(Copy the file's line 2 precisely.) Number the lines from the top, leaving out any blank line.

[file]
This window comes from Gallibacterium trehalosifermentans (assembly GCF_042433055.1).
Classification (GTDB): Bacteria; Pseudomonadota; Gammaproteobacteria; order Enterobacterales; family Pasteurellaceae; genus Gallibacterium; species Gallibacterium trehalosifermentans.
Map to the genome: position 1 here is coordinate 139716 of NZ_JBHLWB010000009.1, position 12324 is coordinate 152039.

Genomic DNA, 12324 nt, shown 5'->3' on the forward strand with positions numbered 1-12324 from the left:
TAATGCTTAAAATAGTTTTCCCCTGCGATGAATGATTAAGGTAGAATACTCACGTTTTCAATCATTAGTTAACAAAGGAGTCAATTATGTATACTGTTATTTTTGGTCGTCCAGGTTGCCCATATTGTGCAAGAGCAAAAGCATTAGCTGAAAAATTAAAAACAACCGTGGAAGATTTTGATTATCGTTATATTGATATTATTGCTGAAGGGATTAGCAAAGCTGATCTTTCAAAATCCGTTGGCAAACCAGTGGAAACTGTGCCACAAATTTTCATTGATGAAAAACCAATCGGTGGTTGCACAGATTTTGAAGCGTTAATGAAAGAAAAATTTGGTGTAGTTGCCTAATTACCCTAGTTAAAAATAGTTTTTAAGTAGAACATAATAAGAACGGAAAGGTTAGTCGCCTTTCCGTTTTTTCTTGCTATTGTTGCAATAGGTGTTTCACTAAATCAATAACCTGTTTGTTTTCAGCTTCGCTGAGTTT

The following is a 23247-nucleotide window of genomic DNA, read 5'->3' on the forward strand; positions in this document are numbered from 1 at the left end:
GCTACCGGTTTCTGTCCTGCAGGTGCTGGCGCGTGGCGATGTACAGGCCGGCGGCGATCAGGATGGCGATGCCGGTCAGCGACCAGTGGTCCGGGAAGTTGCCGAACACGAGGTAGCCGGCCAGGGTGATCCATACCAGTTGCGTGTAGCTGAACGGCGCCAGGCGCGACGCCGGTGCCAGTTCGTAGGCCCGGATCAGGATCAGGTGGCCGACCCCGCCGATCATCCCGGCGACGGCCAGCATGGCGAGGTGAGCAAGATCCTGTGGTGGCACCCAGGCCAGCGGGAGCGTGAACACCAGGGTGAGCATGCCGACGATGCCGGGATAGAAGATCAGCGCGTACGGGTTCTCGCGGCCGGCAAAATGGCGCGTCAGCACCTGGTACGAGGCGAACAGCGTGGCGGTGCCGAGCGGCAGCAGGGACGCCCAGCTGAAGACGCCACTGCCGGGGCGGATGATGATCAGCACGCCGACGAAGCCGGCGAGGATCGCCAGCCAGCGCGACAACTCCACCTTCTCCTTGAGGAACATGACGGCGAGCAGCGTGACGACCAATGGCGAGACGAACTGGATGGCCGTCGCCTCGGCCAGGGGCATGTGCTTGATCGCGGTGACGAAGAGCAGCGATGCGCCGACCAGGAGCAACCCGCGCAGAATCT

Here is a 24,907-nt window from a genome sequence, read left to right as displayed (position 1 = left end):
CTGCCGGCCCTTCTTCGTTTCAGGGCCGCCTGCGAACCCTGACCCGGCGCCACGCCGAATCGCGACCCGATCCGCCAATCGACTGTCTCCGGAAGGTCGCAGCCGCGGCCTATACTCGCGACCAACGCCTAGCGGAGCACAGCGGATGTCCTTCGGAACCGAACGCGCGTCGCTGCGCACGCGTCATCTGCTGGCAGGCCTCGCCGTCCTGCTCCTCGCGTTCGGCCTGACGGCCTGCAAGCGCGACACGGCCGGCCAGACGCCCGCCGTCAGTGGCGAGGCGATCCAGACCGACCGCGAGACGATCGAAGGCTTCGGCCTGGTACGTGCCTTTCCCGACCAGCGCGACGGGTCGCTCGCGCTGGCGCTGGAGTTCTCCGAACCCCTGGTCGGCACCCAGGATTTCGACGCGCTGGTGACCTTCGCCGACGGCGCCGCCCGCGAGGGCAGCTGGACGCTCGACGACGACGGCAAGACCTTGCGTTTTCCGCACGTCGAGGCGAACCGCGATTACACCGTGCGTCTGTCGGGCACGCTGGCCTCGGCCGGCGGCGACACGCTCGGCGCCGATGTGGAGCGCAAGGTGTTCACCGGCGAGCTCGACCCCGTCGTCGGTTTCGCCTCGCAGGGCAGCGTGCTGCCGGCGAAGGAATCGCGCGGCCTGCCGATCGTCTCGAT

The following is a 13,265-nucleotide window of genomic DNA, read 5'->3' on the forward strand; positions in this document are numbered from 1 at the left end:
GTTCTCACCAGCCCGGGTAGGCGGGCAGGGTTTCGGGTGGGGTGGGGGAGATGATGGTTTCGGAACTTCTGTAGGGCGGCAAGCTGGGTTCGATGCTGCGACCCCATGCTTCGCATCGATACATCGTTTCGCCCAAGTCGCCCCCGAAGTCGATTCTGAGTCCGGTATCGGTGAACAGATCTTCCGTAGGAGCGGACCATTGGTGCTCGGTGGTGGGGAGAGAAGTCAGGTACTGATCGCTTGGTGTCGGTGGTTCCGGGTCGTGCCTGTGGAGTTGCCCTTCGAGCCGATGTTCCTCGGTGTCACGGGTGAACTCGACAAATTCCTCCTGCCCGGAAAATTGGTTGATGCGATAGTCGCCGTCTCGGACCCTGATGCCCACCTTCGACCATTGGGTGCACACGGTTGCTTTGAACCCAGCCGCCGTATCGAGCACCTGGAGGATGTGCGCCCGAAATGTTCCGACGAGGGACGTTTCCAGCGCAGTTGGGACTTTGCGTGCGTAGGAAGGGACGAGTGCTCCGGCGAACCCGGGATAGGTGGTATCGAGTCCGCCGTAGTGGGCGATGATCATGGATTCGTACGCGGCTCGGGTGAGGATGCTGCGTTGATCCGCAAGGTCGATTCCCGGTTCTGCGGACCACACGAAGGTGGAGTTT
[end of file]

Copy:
Classification (GTDB): Bacteria; Pseudomonadota; Gammaproteobacteria; order Enterobacterales; family Pasteurellaceae; genus Gallibacterium; species Gallibacterium trehalosifermentans.